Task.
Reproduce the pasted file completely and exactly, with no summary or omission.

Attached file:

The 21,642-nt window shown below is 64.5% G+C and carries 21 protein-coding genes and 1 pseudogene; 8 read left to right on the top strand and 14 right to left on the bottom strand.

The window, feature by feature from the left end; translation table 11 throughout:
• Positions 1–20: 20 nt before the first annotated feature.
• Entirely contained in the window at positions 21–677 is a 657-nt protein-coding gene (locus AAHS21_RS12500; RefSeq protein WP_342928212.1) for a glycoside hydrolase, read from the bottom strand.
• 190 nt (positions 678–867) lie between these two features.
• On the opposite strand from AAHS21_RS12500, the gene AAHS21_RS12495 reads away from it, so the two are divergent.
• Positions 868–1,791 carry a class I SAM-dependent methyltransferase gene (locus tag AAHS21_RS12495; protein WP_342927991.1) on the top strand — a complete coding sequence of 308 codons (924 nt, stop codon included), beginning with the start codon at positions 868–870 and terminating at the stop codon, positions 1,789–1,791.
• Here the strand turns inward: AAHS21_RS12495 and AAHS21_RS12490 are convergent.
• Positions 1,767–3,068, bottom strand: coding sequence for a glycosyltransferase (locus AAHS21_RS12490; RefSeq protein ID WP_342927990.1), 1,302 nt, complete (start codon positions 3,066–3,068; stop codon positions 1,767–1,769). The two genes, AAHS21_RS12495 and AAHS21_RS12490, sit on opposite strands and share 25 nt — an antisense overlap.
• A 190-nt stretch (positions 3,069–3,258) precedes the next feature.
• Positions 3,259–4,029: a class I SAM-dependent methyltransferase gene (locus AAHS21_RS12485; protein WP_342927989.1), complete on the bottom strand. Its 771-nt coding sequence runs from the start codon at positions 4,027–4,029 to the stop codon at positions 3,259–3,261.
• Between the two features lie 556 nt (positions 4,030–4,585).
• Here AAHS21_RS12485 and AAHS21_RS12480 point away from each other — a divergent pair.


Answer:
The 21,642-nt window shown below is 64.5% G+C and carries 21 protein-coding genes and 1 pseudogene; 8 read left to right on the top strand and 14 right to left on the bottom strand.

The window, feature by feature from the left end; translation table 11 throughout:
• Positions 1–20: 20 nt before the first annotated feature.
• Entirely contained in the window at positions 21–677 is a 657-nt protein-coding gene (locus AAHS21_RS12500; RefSeq protein WP_342928212.1) for a glycoside hydrolase, read from the bottom strand.
• 190 nt (positions 678–867) lie between these two features.
• On the opposite strand from AAHS21_RS12500, the gene AAHS21_RS12495 reads away from it, so the two are divergent.
• Positions 868–1,791 carry a class I SAM-dependent methyltransferase gene (locus tag AAHS21_RS12495; protein WP_342927991.1) on the top strand — a complete coding sequence of 308 codons (924 nt, stop codon included), beginning with the start codon at positions 868–870 and terminating at the stop codon, positions 1,789–1,791.
• Here the strand turns inward: AAHS21_RS12495 and AAHS21_RS12490 are convergent.
• Positions 1,767–3,068, bottom strand: coding sequence for a glycosyltransferase (locus AAHS21_RS12490; RefSeq protein ID WP_342927990.1), 1,302 nt, complete (start codon positions 3,066–3,068; stop codon positions 1,767–1,769). The two genes, AAHS21_RS12495 and AAHS21_RS12490, sit on opposite strands and share 25 nt — an antisense overlap.
• A 190-nt stretch (positions 3,069–3,258) precedes the next feature.
• Positions 3,259–4,029: a class I SAM-dependent methyltransferase gene (locus AAHS21_RS12485; protein WP_342927989.1), complete on the bottom strand. Its 771-nt coding sequence runs from the start codon at positions 4,027–4,029 to the stop codon at positions 3,259–3,261.
• Between the two features lie 556 nt (positions 4,030–4,585).
• Here AAHS21_RS12485 and AAHS21_RS12480 point away from each other — a divergent pair.